Does Your Cath Lab Need a Tune-up or an Overhaul?

Thursday, June 8, 2017 | Larry Sobal

Does Your Cath Lab Need a Tune-up or an Overhaul?


Once a virtually guaranteed high-profit center for hospitals, many cath labs are seeing their margins decline despite growing patient panel sizes. This can be due to a number of factors, but clearly there are some labs that seem caught in a time warp, and are doing many things the same way they did 10 or more years ago regarding processes, patient flow, etc. Introducing TAVR, PFO, CTO, Watchman and other new procedures and technology only exacerbates the inefficiency.

It’s no wonder there is increased scrutiny of cath lab performance. Add to that the CMS Cardiovascular Episode Payment Model initiative scheduled to begin January 1st, which includes AMI with PCI as part of the 90 day episode cost, as well as a rapidly evolving set of new procedures and subspecialists doing cases in the cath lab, and there has never been a greater need for organizations to make sure their invasive, interventional and EP programs are operating at high efficiency. 

The question is: Does your cath lab have the administrative and physician leadership, tools, processes and actionable information necessary to achieve optimal clinical outcomes, improve operational efficiencies, increase patient satisfaction, drive down costs, provide an attractive work environment for physicians and staff, and improve profit margins? Our experience at MedAxiom indicates that is not always the case (see my blog from earlier this year Where your heart program is leaving big money on the table). Often, when MedAxiom conducts a cath lab assessment and care pathway development, we find $1 million or more of opportunity. 

For many cath labs, it’s not unusual for most of their improvement energy to be focused on supply cost reduction. But at some point, there are diminishing returns of what savings you can earn from vendors, and you inevitably need to move on to reengineering workflows and processes. However, before you attempt to tackle those challenges, I first suggest you focus on optimizing physician alignment, and there is no better place to start than by working to ensure that there is a strong dyad relationship between the cath lab administrative director and the medical director.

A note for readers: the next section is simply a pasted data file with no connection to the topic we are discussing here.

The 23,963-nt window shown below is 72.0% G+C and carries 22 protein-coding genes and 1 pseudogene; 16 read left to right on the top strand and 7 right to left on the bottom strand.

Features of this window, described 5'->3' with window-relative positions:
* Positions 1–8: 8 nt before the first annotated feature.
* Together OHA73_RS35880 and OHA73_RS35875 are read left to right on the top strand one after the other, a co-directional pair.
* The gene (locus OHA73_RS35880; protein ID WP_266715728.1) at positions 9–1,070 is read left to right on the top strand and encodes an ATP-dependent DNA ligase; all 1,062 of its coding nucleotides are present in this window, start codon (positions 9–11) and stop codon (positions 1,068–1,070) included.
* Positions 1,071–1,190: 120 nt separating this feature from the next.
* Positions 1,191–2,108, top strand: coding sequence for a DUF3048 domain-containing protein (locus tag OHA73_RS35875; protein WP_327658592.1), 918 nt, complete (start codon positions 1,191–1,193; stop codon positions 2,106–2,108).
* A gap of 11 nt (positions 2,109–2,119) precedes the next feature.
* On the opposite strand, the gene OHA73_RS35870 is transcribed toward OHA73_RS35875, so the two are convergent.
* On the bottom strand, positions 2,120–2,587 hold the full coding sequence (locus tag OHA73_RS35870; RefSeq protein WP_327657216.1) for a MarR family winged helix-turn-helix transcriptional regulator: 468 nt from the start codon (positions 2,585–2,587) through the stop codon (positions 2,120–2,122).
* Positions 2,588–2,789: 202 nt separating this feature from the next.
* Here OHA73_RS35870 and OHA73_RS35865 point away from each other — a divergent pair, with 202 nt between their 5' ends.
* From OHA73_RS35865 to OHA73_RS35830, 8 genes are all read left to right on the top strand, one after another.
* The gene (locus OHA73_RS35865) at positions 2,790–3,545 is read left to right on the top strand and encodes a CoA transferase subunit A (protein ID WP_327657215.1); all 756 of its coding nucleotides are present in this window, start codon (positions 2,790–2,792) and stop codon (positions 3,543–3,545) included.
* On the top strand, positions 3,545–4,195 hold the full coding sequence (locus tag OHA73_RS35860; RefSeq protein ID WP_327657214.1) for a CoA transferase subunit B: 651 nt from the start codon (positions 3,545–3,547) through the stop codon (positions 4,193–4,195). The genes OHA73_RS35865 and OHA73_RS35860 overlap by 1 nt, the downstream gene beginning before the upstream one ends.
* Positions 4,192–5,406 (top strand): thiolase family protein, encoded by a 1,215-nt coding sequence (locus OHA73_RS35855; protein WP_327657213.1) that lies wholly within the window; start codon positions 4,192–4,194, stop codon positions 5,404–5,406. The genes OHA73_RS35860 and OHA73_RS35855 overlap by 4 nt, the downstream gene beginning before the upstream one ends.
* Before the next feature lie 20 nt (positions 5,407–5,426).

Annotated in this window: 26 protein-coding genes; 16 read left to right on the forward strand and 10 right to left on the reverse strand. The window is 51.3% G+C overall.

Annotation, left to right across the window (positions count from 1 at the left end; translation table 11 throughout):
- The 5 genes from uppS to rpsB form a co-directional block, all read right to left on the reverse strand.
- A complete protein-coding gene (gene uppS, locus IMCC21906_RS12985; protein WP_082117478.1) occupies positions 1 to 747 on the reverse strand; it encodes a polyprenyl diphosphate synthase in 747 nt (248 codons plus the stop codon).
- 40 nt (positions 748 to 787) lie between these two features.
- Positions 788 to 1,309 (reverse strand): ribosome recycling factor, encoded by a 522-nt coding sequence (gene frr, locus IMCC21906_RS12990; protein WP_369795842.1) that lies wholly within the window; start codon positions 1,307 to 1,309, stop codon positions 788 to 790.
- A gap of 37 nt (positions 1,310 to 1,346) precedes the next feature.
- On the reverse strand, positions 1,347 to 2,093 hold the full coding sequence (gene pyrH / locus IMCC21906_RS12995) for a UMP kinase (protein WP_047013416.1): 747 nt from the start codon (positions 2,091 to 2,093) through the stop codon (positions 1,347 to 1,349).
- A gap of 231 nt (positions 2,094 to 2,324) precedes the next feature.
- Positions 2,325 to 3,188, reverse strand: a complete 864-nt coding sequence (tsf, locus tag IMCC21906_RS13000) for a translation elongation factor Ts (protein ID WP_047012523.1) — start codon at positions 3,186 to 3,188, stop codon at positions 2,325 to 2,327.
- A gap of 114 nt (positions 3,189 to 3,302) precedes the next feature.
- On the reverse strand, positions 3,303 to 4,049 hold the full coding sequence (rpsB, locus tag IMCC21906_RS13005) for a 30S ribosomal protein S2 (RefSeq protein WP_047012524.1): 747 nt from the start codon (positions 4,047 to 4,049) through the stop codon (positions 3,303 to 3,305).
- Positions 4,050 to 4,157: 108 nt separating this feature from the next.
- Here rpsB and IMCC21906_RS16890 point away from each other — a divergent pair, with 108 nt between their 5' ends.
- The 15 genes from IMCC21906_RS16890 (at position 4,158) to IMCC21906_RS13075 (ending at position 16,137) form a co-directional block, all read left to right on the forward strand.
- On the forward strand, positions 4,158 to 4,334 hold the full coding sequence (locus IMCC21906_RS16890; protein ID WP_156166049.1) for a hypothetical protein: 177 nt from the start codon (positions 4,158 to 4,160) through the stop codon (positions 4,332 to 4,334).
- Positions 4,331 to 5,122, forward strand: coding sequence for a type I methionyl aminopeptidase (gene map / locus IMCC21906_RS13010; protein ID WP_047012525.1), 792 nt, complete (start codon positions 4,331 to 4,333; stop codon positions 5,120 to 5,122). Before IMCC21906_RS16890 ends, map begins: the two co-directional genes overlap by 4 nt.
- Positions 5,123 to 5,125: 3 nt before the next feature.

Capturing all of your optimization opportunities cannot occur without alignment. But how do you know if you have a strong dyad relationship with aligned thinking? To start, I suggest you begin by completing a brief cath lab dyad survey designed to highlight how provider and administrative priorities align and/or differ. After completing the 10-minute survey you will receive your customized facility report that explains how you compare to other cath labs across the country. The survey will capture important data such as:

  • Level of preparedness for new alternative payment models
  • Radial volumes
  • Level of transparency regarding individual physician costs
  • Infrastructure to both review and take action on data
  • Same-day discharge percentages of outpatient procedures
Popular options for cath lab optimization include building radial programs and initiating a same-day discharge program for them.

So let’s talk about where our cath lab assessments are finding $1 million+ opportunities. Popular options for cath lab optimization include building radial programs and initiating a same-day discharge program for them. The decision to move forward on any of these initiatives will certainly add value to an existing cath lab program by: 

  • Promoting safety through evidence-based care
  • Driving standardization
  • Expanding the care team beyond the procedural room
  • Generating throughput
  • Improving the experience for the team and the patient
  • Increasing financial benefit
  • Preparing the procedural area for future payment changes

However, your opportunities don’t stop there and include a need to thoroughly assess the following:

  • Pre-operative diagnostic and care planning — ensure patient education is comprehensive and work meets appropriate use criteria
  • Appropriate use of drugs and devices
  • Discharge planning — medication education and timely follow-up appointments
  • Care transition support — consider care coordinators for a consistent point of contact
  • Post-acute care — cardiac rehab and other behavioral support programs

In particular, you need to fully understand your current state and design any improved future state regarding your intra-procedure workflows/processes:

  • Dedicated scheduling/Commitment to fully fill schedule
  • Provider and staff resource management
  • Efficient room utilization and turnover
  • Leverage the cath lab procedure log

If your cath lab is no longer meeting its financial expectations, is requesting new FTEs, has gaps and inconsistencies in patient readiness for procedures, has conflicting patient information, and struggles with on time start delays, it may need more than just a tune up—it may need an overhaul. And, there has never been a better time to do that.


Illustration: Lee Sauer


Larry SobalLarry Sobal is Executive Vice President and a Senior Consultant at MedAxiom. He has a 35-year background as a senior executive in medical group leadership, hospital leadership and health insurance. Larry consults, writes and presents on topics relevant to transforming physician practices and health systems. His weekly blog post comes out on Thursdays and can be accessed at


About the Author
Larry Sobal

Larry Sobal, MBA, MHA, is CEO of a yet-to-be-named cardiology practice which is transitioning from employment to an independent physician group effective January 1, 2019. He has a 37-year background as a senior executive in physician practices, consulting, medical group leadership, hospital leadership and health insurance.

To contact, email:

Leave a Comment

« Back